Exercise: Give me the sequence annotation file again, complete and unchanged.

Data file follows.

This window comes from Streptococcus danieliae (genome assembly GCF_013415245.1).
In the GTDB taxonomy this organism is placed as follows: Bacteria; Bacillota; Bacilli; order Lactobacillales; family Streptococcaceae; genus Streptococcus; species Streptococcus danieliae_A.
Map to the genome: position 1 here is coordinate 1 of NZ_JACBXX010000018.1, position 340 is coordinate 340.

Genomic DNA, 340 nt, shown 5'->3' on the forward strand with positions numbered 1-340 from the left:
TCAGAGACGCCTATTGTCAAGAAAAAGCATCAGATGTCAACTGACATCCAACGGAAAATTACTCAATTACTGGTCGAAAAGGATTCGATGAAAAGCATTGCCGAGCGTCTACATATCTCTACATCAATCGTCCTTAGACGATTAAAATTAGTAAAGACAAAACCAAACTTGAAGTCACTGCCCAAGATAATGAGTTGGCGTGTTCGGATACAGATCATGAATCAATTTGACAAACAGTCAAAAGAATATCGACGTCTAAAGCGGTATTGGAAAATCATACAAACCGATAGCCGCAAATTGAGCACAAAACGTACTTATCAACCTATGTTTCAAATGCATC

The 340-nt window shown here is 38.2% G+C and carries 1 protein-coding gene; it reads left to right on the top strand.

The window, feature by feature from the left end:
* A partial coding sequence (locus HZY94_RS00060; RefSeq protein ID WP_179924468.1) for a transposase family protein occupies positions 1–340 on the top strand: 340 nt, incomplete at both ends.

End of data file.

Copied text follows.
This window comes from Streptococcus danieliae (genome assembly GCF_013415245.1).
In the GTDB taxonomy this organism is placed as follows: Bacteria; Bacillota; Bacilli; order Lactobacillales; family Streptococcaceae; genus Streptococcus; species Streptococcus danieliae_A.
Map to the genome: position 1 here is coordinate 1 of NZ_JACBXX010000018.1, position 340 is coordinate 340.

Genomic DNA, 340 nt, shown 5'->3' on the forward strand with positions numbered 1-340 from the left:
TCAGAGACGCCTATTGTCAAGAAAAAGCATCAGATGTCAACTGACATCCAACGGAAAATTACTCAATTACTGGTCGAAAAGGATTCGATGAAAAGCATTGCCGAGCGTCTACATATCTCTACATCAATCGTCCTTAGACGATTAAAATTAGTAAAGACAAAACCAAACTTGAAGTCACTGCCCAAGATAATGAGTTGGCGTGTTCGGATACAGATCATGAATCAATTTGACAAACAGTCAAAAGAATATCGACGTCTAAAGCGGTATTGGAAAATCATACAAACCGATAGCCGCAAATTGAGCACAAAACGTACTTATCAACCTATGTTTCAAATGCATC

The 340-nt window shown here is 38.2% G+C and carries 1 protein-coding gene; it reads left to right on the top strand.

The window, feature by feature from the left end:
* A partial coding sequence (locus HZY94_RS00060; RefSeq protein ID WP_179924468.1) for a transposase family protein occupies positions 1–340 on the top strand: 340 nt, incomplete at both ends.